• Advancing Pacific Partnerships 2019 launched
    Hon Ron Mark, Minister of Defence Minister of Defence Ron Mark will today launch the Advancing Pacific Partnerships 2019 Defence Assessment  during a speech at Te Papa.  The Assessment outlines how Defence will partner with our Pacific Island neighbours and invest in Pacific regional security architecture. The Plan aligns with the Coalition ...
    2 weeks ago
  • PGF funding could transform Gisborne company into “beacon of employment” in two years
    A new Provincial Growth Fund investment could create about 80 new jobs in Gisborne over the next two years, turning a local small business into a “beacon of employment” in the process. Regional Economic Development Parliamentary Under-Secretary Fletcher Tabuteau said the PGF’s Te Ara Mahi funding stream would provide $1.6m ...
    2 weeks ago
  • Week That Was: Two years of progress
    This week, we’re taking action on climate change, expanding trades education – and celebrating two years of progress! ...
    3 weeks ago
  • Minister of Foreign Affairs to visit the Republic of Korea and Japan
    Rt Hon Winston Peters, Deputy Prime Minister, Minister of Foreign Affairs Minister of Foreign Affairs Winston Peters will travel to the Republic of Korea and Japan next week. “The Republic of Korea and Japan are two of New Zealand’s closest partners in the region with whom we share common values and ...
    3 weeks ago
  • New Zealand to lead Bougainville Referendum Regional Police Support Mission
    Rt Hon Winston Peters, Deputy Prime Minister, Minister of Foreign Affairs Minister of Foreign Affairs Winston Peters has announced today that New Zealand is leading a police support mission in Bougainville as the region prepares to vote in a non-binding referendum on its political future. “New Zealand has accepted an invitation ...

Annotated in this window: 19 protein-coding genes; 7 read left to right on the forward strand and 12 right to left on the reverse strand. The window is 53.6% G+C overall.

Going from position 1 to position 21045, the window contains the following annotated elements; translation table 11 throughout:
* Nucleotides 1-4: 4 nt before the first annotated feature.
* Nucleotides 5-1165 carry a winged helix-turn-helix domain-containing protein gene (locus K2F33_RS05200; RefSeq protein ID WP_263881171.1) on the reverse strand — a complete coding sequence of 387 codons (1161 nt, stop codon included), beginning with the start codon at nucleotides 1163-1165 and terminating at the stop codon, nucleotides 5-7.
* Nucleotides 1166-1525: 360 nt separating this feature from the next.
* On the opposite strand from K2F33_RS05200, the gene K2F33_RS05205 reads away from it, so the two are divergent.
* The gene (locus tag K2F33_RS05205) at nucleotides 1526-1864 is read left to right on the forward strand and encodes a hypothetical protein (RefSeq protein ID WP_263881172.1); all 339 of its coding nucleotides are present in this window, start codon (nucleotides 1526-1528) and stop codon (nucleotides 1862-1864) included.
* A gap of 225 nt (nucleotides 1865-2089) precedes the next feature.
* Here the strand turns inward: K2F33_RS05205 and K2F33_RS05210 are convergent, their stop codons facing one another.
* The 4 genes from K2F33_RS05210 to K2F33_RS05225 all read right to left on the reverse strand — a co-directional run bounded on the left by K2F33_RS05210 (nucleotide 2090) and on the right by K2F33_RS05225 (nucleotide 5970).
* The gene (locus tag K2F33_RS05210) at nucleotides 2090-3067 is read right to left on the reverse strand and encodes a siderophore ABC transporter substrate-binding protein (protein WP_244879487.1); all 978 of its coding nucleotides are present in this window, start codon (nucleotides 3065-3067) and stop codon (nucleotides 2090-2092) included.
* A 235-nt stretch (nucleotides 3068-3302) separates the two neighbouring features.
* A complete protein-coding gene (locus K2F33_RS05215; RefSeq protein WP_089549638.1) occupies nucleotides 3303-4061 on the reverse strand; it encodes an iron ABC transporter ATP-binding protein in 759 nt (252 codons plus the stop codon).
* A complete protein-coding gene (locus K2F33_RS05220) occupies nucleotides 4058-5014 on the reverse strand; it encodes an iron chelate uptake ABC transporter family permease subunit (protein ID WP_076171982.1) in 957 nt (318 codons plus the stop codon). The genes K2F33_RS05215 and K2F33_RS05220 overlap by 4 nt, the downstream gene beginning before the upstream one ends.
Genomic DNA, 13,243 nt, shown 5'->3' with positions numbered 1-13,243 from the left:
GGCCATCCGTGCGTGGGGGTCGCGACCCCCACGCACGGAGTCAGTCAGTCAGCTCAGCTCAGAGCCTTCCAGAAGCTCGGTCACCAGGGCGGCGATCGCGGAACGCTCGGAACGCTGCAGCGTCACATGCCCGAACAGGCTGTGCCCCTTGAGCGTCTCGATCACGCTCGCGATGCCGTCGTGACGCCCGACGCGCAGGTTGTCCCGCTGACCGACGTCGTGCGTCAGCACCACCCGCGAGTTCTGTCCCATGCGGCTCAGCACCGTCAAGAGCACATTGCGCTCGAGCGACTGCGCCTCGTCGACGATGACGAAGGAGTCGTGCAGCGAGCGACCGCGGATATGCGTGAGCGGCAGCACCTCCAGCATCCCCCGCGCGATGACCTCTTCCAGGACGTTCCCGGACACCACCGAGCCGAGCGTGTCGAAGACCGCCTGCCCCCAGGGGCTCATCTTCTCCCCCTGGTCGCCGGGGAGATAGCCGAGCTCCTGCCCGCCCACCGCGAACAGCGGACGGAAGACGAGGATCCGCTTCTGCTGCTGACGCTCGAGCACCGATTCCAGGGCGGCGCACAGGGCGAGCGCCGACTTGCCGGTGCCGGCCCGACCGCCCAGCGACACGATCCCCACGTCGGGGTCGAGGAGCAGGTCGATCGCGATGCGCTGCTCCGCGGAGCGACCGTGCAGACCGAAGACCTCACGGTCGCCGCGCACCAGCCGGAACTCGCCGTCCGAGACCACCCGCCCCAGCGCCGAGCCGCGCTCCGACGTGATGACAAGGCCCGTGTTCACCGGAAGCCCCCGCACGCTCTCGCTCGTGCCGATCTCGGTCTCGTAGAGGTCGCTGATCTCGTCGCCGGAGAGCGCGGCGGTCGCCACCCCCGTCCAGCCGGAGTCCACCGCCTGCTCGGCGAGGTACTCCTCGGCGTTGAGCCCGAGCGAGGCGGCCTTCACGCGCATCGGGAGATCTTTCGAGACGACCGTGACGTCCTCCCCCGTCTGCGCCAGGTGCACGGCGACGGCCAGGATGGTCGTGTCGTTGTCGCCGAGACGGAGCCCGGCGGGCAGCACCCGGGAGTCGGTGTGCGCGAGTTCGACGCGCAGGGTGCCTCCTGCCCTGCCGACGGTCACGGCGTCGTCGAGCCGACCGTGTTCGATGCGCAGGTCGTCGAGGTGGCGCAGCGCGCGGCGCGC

3 weeks ago
  • We’re taking action on climate change
    “I refuse to accept the challenge of climate change is too hard to solve.” – Jacinda Ardern ...
    3 weeks ago
  • Shane Jones annoyed at “elevated sense of entitlement from a lot of immigrant leaders”
    New Zealand First MP Shane Jones is defending Immigration New Zealand (INZ) after it instructed officials to stop granting visas as an exception to instructions. He has also lashed out at immigrant leaders upset with the tightening of the rules, saying they had an “elevated sense of entitlement”. Members of ...
    3 weeks ago
  • New Zealand public likely to vote on euthanasia bill thanks to NZ First
    A change to the End of Life Choice Bill was passed in Parliament, meaning if politicians decide to vote for the law it must be approved by the public first. A binding referendum was a condition insisted on by New Zealand First, and Jenny Marcroft’s supplementary order paper (SOP) successfully ...
    3 weeks ago
  • Tairāwhiti Workforce development projects get $1.6m PGF boost